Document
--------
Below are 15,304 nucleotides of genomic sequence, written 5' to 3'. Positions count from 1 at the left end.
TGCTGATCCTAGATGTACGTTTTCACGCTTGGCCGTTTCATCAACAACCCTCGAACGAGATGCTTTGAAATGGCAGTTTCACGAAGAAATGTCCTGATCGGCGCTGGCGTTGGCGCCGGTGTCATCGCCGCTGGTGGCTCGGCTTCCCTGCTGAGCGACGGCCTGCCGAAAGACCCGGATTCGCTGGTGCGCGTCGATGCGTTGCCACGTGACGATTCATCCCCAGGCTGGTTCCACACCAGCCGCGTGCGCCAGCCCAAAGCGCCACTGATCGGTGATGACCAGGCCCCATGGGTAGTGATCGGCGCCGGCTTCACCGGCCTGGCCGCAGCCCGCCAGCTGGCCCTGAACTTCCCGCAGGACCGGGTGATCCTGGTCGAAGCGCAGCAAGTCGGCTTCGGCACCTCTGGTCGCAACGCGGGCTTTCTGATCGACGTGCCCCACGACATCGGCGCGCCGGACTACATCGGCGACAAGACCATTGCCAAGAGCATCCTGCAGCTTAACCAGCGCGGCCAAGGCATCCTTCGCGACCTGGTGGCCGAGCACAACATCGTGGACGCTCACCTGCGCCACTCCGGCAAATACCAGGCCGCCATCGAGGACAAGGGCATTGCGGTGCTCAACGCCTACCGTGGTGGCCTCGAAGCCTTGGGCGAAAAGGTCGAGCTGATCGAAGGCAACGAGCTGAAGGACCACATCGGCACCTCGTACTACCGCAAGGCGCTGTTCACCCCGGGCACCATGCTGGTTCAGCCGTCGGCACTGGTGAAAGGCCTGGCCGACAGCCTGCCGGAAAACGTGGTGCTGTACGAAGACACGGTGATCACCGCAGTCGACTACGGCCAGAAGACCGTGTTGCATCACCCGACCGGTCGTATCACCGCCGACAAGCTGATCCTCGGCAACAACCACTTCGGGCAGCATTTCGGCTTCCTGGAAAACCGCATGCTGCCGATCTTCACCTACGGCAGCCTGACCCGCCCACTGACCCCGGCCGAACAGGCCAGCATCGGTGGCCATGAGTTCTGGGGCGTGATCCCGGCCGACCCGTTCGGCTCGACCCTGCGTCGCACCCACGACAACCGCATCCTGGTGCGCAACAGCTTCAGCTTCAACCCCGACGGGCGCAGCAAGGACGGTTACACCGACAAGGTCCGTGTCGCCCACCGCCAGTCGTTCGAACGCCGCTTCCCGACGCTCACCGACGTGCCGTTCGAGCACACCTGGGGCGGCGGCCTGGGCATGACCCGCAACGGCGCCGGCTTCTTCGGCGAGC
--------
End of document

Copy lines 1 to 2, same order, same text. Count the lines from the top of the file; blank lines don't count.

Below are 15,304 nucleotides of genomic sequence, written 5' to 3'. Positions count from 1 at the left end.
TGCTGATCCTAGATGTACGTTTTCACGCTTGGCCGTTTCATCAACAACCCTCGAACGAGATGCTTTGAAATGGCAGTTTCACGAAGAAATGTCCTGATCGGCGCTGGCGTTGGCGCCGGTGTCATCGCCGCTGGTGGCTCGGCTTCCCTGCTGAGCGACGGCCTGCCGAAAGACCCGGATTCGCTGGTGCGCGTCGATGCGTTGCCACGTGACGATTCATCCCCAGGCTGGTTCCACACCAGCCGCGTGCGCCAGCCCAAAGCGCCACTGATCGGTGATGACCAGGCCCCATGGGTAGTGATCGGCGCCGGCTTCACCGGCCTGGCCGCAGCCCGCCAGCTGGCCCTGAACTTCCCGCAGGACCGGGTGATCCTGGTCGAAGCGCAGCAAGTCGGCTTCGGCACCTCTGGTCGCAACGCGGGCTTTCTGATCGACGTGCCCCACGACATCGGCGCGCCGGACTACATCGGCGACAAGACCATTGCCAAGAGCATCCTGCAGCTTAACCAGCGCGGCCAAGGCATCCTTCGCGACCTGGTGGCCGAGCACAACATCGTGGACGCTCACCTGCGCCACTCCGGCAAATACCAGGCCGCCATCGAGGACAAGGGCATTGCGGTGCTCAACGCCTACCGTGGTGGCCTCGAAGCCTTGGGCGAAAAGGTCGAGCTGATCGAAGGCAACGAGCTGAAGGACCACATCGGCACCTCGTACTACCGCAAGGCGCTGTTCACCCCGGGCACCATGCTGGTTCAGCCGTCGGCACTGGTGAAAGGCCTGGCCGACAGCCTGCCGGAAAACGTGGTGCTGTACGAAGACACGGTGATCACCGCAGTCGACTACGGCCAGAAGACCGTGTTGCATCACCCGACCGGTCGTATCACCGCCGACAAGCTGATCCTCGGCAACAACCACTTCGGGCAGCATTTCGGCTTCCTGGAAAACCGCATGCTGCCGATCTTCACCTACGGCAGCCTGACCCGCCCACTGACCCCGGCCGAACAGGCCAGCATCGGTGGCCATGAGTTCTGGGGCGTGATCCCGGCCGACCCGTTCGGCTCGACCCTGCGTCGCACCCACGACAACCGCATCCTGGTGCGCAACAGCTTCAGCTTCAACCCCGACGGGCGCAGCAAGGACGGTTACACCGACAAGGTCCGTGTCGCCCACCGCCAGTCGTTCGAACGCCGCTTCCCGACGCTCACCGACGTGCCGTTCGAGCACACCTGGGGCGGCGGCCTGGGCATGACCCGCAACGGCGCCGGCTTCTTCGGCGAGC